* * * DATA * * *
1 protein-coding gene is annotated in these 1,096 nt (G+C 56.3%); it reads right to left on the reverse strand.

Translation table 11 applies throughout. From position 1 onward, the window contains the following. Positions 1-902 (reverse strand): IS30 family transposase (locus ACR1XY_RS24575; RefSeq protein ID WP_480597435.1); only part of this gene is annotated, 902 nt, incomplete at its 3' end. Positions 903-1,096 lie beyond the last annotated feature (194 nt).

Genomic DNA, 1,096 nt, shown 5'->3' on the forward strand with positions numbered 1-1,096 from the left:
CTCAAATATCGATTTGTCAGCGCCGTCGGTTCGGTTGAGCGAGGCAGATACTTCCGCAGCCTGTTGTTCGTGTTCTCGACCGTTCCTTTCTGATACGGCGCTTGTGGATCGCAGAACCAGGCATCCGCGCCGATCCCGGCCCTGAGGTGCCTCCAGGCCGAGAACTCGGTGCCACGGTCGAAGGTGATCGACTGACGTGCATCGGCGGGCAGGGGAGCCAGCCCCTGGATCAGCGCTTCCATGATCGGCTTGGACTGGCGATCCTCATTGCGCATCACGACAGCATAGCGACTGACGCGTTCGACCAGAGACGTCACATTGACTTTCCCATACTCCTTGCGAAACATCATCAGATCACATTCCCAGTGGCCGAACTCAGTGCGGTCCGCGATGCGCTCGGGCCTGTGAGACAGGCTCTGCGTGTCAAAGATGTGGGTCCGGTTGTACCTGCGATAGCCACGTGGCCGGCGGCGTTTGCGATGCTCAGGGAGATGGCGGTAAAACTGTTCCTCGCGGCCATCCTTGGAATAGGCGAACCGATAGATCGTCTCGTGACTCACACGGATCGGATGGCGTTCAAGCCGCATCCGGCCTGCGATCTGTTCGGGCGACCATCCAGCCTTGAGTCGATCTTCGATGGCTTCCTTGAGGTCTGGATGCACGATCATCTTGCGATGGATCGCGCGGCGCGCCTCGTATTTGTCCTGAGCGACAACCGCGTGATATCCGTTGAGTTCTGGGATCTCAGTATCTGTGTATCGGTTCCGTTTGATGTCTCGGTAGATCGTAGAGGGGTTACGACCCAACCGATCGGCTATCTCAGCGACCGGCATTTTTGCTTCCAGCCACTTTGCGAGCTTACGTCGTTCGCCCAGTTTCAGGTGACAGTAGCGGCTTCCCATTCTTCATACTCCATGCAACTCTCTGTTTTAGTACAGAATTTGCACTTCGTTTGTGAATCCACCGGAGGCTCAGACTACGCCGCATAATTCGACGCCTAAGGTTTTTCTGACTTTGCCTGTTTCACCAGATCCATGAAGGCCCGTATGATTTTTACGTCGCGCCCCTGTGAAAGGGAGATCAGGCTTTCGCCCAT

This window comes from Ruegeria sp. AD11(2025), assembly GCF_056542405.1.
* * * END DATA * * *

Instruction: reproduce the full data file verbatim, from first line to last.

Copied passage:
1 protein-coding gene is annotated in these 1,096 nt (G+C 56.3%); it reads right to left on the reverse strand.

Translation table 11 applies throughout. From position 1 onward, the window contains the following. Positions 1-902 (reverse strand): IS30 family transposase (locus ACR1XY_RS24575; RefSeq protein ID WP_480597435.1); only part of this gene is annotated, 902 nt, incomplete at its 3' end. Positions 903-1,096 lie beyond the last annotated feature (194 nt).

Genomic DNA, 1,096 nt, shown 5'->3' on the forward strand with positions numbered 1-1,096 from the left:
CTCAAATATCGATTTGTCAGCGCCGTCGGTTCGGTTGAGCGAGGCAGATACTTCCGCAGCCTGTTGTTCGTGTTCTCGACCGTTCCTTTCTGATACGGCGCTTGTGGATCGCAGAACCAGGCATCCGCGCCGATCCCGGCCCTGAGGTGCCTCCAGGCCGAGAACTCGGTGCCACGGTCGAAGGTGATCGACTGACGTGCATCGGCGGGCAGGGGAGCCAGCCCCTGGATCAGCGCTTCCATGATCGGCTTGGACTGGCGATCCTCATTGCGCATCACGACAGCATAGCGACTGACGCGTTCGACCAGAGACGTCACATTGACTTTCCCATACTCCTTGCGAAACATCATCAGATCACATTCCCAGTGGCCGAACTCAGTGCGGTCCGCGATGCGCTCGGGCCTGTGAGACAGGCTCTGCGTGTCAAAGATGTGGGTCCGGTTGTACCTGCGATAGCCACGTGGCCGGCGGCGTTTGCGATGCTCAGGGAGATGGCGGTAAAACTGTTCCTCGCGGCCATCCTTGGAATAGGCGAACCGATAGATCGTCTCGTGACTCACACGGATCGGATGGCGTTCAAGCCGCATCCGGCCTGCGATCTGTTCGGGCGACCATCCAGCCTTGAGTCGATCTTCGATGGCTTCCTTGAGGTCTGGATGCACGATCATCTTGCGATGGATCGCGCGGCGCGCCTCGTATTTGTCCTGAGCGACAACCGCGTGATATCCGTTGAGTTCTGGGATCTCAGTATCTGTGTATCGGTTCCGTTTGATGTCTCGGTAGATCGTAGAGGGGTTACGACCCAACCGATCGGCTATCTCAGCGACCGGCATTTTTGCTTCCAGCCACTTTGCGAGCTTACGTCGTTCGCCCAGTTTCAGGTGACAGTAGCGGCTTCCCATTCTTCATACTCCATGCAACTCTCTGTTTTAGTACAGAATTTGCACTTCGTTTGTGAATCCACCGGAGGCTCAGACTACGCCGCATAATTCGACGCCTAAGGTTTTTCTGACTTTGCCTGTTTCACCAGATCCATGAAGGCCCGTATGATTTTTACGTCGCGCCCCTGTGAAAGGGAGATCAGGCTTTCGCCCAT

This window comes from Ruegeria sp. AD11(2025), assembly GCF_056542405.1.